WIPUP.org – aiming small

Today I wanted to talk a bit about the birth and objectives of WIPUP – a subject I haven’t really revealed before. WIPUP, for those who aren’t already familiar with it – is an open-source web application I created which allows people to document, share, track, and critique their works-in-progresses, or in short, WIPs.

The project began quite a while back. I had made relatively significant progress on the ThoughtScore project – my hobby animated film, and I wasn’t content with sharing it on the BlenderArtists forum – it seemed very limited and non-specialised for project documentation. I had also had the VisionBin project – a portfolio-generator webapp – running for a few months. My “finished” renders didn’t fit well there either. VisionBin had been running for some time and it wasn’t doing too well – the concept wasn’t differentiated enough and it didn’t perform its task particularly well either (especially in hindsight). I also hadn’t touched programming for a while and was getting a tad rusty.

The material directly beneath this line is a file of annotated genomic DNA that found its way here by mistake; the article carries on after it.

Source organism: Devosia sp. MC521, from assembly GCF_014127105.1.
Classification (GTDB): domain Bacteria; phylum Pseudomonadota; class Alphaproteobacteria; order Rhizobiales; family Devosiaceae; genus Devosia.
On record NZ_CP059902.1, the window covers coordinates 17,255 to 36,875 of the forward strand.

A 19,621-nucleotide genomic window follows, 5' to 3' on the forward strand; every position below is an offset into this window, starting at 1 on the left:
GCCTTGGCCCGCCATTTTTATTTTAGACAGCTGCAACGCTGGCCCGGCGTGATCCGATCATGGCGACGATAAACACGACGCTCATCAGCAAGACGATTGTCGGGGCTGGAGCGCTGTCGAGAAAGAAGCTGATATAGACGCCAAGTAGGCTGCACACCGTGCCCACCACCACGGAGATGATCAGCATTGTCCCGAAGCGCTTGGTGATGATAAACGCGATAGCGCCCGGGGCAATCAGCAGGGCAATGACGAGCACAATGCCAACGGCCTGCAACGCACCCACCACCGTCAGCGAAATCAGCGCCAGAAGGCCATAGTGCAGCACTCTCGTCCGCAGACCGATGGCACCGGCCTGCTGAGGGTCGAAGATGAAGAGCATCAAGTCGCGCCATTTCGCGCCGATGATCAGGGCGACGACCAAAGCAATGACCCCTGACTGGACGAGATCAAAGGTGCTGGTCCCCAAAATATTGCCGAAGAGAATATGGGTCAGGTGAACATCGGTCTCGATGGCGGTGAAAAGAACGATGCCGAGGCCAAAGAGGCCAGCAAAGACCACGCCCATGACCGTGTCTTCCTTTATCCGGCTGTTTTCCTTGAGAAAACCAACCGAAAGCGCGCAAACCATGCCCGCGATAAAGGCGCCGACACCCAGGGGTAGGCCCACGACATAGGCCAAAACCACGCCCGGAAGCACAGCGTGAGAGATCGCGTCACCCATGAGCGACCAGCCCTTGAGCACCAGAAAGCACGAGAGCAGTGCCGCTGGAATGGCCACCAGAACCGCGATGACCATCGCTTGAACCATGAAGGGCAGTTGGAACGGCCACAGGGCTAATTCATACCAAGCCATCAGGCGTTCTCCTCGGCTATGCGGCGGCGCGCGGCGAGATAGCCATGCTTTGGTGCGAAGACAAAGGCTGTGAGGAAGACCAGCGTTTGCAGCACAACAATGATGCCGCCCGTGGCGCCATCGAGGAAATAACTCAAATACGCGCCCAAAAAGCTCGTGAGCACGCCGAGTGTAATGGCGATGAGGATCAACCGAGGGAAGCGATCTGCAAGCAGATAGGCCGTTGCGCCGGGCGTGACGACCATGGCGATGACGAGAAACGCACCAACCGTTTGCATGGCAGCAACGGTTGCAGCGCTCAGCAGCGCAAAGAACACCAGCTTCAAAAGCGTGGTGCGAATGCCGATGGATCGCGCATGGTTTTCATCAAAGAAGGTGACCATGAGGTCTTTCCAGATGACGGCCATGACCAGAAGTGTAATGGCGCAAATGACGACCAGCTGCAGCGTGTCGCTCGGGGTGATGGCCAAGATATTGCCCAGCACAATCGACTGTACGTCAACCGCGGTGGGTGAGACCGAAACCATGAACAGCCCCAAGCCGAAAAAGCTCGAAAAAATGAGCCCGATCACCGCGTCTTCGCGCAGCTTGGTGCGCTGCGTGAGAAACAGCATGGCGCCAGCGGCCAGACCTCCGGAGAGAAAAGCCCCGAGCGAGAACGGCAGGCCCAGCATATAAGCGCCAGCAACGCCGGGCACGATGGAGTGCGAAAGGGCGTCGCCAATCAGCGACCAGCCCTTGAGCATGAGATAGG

That’s right – the time was ripe for a new project.

I evaluated the situation and decided that I needed to make a system dedicated to sharing the in-between. Not the mini-projects and small-time creations which forums, blogs, twitters, deviantarts, etc, were fine for, but also not for massive projects which were kept under wraps until they were unveiled – for everybody to enjoy the finished project but disregard the beautiful, hidden, shunned process behind it. I needed to expose this beautiful process. This was the key behind keeping ThoughtScore alive. Turning the arduous learning process behind an impossibly ambitious project into something to be celebrated. This – yes –  this was WIPUP.

As you can see, WIPUP was a very selfish invention. It was a system for myself. I wasn’t interested in communities or distribution. In fact, the first release on WIPUP wasn’t built on the open-source Kohana framework, but instead on a company-tied solution called CodeIgniter, and that WIPUP release was closed-source.

It was only later when I was frustrated with some of the slowly developed aspects of the CI framework did I have a discussion with the folks in the Kohana channel, and WIPUP was half-built did I begin the Eadrax project. The Eadrax project was the open-source rewrite of the then alpha-quality WIPUP under Kohana. That was the time I decided to share this system – and guest WIPs and user accounts were added to the system